The Psychology Department Welcomes Dr. Steven Hayes
The Department of Psychology is proud to welcome Dr. Steven Hayes as the 2017 Hildman Colloquium Speaker.
Steven C. Hayes received his Ph.D. in clinical psychology from West Virginia University in 1977 and is currently a Nevada Foundation Professor and Chair of the Department of Psychology at the University of Nevada. An author of over 35 books and more than 500 scientific articles, his interests cover basic research, applied research, methodology, and philosophy of science. He maintains an active laboratory focused on language pragmatics and semantic relations. His recent applied research has been focused on the analysis of emotional acceptance methods in psychotherapy, where he currently has a million dollar grant to assess their impact with drug abusers. In 1992 he was listed by the Institute for Scientific Information and the American Psychological Society as the 30th “highest impact” psychologist in the world during 1986-1990 based on the citation impact of his writings.
Steve is also known for his organizational work. He has played a key role in starting two scientific societies: the American Psychological Society and the American Association of Applied and Preventive Psychology. Steve is Past-President of Division 25 (behavior analysis) of the APA and of the American Association of Applied and Preventive Psychology. He was the first Secretary-Treasurer of the American Psychological Society, and is currently President of the Association for Advancement of Behavior Therapy. He is currently co-organizer and co-chair of the Practice Guidelines Coalition, a national effort that is bringing together over 600,000 professionals and insurance companies covering nearly half the nation’s population into a partnership to try to develop empirically-based clinical practice guidelines. [Taken from Dr. Hayes' website: http://www.stevenchayes.com/about-steve/biographical-background/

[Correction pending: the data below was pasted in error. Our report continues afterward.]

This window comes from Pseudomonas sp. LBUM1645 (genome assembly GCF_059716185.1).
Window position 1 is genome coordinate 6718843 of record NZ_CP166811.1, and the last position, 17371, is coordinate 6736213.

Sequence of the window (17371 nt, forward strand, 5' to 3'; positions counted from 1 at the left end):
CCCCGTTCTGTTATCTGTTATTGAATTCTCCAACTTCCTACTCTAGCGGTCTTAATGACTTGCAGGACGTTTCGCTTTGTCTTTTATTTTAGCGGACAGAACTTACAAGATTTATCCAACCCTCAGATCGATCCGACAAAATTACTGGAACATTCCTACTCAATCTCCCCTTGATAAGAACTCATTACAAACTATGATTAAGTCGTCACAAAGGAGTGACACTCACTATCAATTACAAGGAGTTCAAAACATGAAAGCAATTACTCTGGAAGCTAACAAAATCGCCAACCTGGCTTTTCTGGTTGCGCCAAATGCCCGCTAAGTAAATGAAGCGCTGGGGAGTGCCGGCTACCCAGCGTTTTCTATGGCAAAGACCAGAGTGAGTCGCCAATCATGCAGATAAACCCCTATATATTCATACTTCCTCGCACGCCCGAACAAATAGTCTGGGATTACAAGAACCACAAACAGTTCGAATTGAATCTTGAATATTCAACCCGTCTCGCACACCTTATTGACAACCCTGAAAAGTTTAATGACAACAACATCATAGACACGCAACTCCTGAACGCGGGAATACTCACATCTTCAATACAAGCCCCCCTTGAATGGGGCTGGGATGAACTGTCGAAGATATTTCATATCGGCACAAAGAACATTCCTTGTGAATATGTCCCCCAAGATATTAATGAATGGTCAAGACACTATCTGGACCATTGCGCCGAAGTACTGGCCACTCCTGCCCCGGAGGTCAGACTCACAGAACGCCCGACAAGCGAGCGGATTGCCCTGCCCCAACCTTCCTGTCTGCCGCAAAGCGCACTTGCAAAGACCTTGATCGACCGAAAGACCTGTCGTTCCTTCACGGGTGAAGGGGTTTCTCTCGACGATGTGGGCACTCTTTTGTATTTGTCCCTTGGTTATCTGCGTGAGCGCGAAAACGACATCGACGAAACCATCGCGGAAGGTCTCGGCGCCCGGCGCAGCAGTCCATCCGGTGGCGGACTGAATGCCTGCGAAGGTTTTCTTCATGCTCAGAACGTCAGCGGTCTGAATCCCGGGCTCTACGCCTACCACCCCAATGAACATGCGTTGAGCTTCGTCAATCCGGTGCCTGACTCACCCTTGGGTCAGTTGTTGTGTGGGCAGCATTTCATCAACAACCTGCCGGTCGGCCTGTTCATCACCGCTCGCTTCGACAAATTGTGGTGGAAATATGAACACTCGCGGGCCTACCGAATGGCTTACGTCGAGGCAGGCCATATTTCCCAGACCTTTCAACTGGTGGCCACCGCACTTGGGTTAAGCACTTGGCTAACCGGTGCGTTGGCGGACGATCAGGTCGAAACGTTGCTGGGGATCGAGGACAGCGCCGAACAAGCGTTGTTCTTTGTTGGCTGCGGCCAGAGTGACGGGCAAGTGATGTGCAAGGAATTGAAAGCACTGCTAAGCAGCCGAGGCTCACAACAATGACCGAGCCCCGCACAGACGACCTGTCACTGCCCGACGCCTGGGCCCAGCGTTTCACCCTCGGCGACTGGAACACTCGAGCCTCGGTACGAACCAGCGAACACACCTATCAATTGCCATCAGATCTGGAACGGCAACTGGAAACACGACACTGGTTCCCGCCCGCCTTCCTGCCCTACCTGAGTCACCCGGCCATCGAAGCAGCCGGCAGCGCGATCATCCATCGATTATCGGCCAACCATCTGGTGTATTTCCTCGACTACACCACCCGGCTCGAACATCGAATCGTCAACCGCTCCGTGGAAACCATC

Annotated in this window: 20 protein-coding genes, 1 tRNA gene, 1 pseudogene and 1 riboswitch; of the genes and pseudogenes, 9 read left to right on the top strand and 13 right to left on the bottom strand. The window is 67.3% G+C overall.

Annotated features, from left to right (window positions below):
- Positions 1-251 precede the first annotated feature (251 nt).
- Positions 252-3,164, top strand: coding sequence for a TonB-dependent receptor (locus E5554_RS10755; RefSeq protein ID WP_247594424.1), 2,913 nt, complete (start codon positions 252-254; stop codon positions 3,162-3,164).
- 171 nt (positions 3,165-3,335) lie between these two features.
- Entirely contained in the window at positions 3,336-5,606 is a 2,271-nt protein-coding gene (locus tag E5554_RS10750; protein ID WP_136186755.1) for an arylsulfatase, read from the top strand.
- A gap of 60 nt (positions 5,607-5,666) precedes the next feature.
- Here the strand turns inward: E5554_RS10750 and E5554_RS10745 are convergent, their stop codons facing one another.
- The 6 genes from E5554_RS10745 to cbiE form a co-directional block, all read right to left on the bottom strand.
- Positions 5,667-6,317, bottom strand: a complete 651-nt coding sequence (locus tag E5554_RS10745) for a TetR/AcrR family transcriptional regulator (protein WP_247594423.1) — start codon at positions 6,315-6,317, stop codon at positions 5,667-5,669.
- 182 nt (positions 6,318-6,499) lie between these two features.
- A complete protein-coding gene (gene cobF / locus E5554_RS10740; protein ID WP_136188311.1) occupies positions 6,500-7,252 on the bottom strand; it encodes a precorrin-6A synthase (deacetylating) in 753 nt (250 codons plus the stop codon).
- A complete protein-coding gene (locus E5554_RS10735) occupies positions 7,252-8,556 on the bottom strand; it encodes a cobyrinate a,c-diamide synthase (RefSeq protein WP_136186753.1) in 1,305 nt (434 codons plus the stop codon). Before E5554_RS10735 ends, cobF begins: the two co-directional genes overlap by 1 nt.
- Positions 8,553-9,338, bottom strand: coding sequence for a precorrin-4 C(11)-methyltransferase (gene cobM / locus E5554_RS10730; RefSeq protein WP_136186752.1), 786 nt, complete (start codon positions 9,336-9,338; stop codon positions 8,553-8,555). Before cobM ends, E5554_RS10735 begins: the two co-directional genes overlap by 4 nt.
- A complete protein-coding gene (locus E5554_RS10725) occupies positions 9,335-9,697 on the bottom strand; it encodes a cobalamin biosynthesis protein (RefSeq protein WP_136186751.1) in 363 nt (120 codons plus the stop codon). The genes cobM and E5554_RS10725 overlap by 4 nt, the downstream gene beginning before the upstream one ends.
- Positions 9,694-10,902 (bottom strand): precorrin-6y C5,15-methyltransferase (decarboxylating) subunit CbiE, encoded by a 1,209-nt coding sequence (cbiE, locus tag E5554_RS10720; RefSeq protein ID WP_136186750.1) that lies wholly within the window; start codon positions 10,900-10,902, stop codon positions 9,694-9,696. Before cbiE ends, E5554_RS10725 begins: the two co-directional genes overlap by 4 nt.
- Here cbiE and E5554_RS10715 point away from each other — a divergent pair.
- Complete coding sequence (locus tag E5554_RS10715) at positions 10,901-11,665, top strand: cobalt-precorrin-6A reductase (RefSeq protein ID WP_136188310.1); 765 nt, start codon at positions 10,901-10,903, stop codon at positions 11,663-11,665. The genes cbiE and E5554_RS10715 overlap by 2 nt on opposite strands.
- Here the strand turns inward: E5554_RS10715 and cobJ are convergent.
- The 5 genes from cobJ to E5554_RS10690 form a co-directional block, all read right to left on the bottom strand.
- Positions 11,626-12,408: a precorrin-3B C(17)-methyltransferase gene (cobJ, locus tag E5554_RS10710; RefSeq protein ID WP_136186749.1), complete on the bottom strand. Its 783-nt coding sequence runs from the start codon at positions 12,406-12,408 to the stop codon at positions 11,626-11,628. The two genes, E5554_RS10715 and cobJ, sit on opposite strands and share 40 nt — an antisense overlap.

The 2018 Hildman Colloquium is scheduled for March 30th at 2:00 in the Thad Cochran Ballroom at University of Southern Mississippi. Details of his talk are found below.
The Power of Turning Toward: Why Psychological Flexibility Matters for Clients and Practitioners Alike
Psychological flexibility is comprised of a small set of processes (acceptance, defusion, flexible attention to the now, perspective taking, values, and committed action) that are known to relate to the development of psychopathology and its complexity and chronicity, one the one hand, and to successful behavior change and treatment on the other. While psychological flexibility is best known as the model that guides Acceptance and Commitment Therapy, it is becoming increasingly apparent that flexibility processes are central to our understanding of a range of evidence-based treatment methods at the psychological and even the biological level. For example, psychological flexibility processes empower exposure methods, and help explain why they work. They help explain the impact of traditional CBT methods. They relate to clinicians’ willingness to use exposure and other evidence-based methods, and they help clinicians do their work with less burnout, stigmatization of recipients of care, and with a greater sense of personal accomplishment. The present talk will describe the science of psychological flexibility as a general model of behavioral development and change, and show why it matters to target these processes for change both for clients, and for the practitioners who serve them.